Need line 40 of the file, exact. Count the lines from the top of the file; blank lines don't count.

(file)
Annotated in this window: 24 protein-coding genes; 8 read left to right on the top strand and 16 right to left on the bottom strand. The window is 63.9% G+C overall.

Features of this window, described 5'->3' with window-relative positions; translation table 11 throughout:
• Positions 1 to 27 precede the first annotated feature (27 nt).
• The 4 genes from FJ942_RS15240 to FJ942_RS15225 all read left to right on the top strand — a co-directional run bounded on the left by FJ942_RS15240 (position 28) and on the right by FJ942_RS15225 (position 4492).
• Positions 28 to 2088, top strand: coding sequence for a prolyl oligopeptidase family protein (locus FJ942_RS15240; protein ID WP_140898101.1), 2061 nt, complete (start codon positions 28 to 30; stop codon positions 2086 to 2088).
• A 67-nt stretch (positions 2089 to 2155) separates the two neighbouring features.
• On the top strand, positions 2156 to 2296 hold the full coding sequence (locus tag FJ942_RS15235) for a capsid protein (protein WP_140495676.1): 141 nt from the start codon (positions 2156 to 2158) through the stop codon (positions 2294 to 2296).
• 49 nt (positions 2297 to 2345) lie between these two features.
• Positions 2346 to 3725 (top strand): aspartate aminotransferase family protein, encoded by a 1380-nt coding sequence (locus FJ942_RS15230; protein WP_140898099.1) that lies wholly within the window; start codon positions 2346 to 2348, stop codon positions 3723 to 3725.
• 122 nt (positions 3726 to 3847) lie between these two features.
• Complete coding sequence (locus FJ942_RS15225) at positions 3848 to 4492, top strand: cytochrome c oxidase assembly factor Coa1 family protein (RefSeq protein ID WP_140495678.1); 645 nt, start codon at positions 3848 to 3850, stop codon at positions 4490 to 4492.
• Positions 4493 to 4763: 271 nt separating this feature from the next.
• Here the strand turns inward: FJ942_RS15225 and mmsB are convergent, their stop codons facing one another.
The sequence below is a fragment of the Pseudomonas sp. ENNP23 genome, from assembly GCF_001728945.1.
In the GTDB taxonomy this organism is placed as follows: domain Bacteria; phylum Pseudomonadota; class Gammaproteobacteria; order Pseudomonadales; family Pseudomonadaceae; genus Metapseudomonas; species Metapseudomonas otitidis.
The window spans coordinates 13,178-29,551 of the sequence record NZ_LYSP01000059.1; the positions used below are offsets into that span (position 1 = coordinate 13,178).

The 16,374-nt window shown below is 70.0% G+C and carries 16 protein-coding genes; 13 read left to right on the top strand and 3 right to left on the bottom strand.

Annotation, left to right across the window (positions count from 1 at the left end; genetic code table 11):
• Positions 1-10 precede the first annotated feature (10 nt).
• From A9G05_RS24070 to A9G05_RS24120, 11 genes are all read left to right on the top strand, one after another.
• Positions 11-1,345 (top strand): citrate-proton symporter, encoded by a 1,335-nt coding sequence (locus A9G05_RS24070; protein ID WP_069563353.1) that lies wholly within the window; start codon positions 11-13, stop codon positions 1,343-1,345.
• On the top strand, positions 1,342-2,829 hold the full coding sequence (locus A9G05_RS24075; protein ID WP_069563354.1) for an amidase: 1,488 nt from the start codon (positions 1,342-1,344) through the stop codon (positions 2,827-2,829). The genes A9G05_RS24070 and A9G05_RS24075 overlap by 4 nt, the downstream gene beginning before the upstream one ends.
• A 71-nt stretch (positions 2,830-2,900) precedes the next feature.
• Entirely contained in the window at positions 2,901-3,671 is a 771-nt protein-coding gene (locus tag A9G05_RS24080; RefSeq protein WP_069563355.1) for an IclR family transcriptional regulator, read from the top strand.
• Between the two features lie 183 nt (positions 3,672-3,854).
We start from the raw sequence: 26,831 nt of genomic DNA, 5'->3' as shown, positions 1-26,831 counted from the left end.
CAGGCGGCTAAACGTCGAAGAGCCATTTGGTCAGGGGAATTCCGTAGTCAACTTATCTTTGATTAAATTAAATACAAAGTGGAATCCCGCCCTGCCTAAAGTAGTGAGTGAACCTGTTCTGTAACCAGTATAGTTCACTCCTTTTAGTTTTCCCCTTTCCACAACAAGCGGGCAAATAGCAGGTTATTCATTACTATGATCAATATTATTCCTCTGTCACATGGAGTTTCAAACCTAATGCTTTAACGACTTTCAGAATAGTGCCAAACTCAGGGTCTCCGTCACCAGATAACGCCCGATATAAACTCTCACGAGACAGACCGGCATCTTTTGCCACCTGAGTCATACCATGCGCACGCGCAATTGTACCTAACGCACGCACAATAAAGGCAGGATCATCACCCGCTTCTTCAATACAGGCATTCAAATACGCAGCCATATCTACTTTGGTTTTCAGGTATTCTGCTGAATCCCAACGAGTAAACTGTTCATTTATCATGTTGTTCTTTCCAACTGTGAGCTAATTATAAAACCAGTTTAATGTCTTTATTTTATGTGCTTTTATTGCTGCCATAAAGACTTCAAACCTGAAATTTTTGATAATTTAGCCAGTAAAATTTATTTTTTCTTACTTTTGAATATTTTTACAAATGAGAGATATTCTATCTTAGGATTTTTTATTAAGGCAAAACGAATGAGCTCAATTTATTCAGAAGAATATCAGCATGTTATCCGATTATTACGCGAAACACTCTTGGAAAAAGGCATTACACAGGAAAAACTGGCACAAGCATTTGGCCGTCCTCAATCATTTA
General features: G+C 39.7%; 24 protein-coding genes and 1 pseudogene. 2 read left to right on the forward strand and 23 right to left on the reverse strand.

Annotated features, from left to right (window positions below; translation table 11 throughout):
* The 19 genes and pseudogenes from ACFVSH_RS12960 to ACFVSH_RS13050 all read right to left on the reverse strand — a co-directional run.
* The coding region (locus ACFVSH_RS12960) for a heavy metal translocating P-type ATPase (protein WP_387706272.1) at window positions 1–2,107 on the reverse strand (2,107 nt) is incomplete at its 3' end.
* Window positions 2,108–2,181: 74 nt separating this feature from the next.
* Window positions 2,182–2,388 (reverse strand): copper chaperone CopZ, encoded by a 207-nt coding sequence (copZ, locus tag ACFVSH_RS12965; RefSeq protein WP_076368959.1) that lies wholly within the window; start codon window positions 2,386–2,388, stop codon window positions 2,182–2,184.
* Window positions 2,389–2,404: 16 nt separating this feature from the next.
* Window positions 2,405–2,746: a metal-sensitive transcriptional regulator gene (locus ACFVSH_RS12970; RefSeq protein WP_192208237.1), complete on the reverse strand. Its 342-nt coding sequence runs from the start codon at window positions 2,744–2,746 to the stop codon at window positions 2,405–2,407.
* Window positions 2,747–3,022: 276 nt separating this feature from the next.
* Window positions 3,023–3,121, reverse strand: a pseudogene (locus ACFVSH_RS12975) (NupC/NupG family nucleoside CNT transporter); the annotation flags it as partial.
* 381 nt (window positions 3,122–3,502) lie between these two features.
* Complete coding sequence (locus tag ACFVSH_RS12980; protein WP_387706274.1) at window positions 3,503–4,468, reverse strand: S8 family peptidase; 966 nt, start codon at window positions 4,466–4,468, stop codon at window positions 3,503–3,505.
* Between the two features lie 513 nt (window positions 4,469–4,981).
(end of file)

* Between the two features lie 513 nt (window positions 4,469–4,981).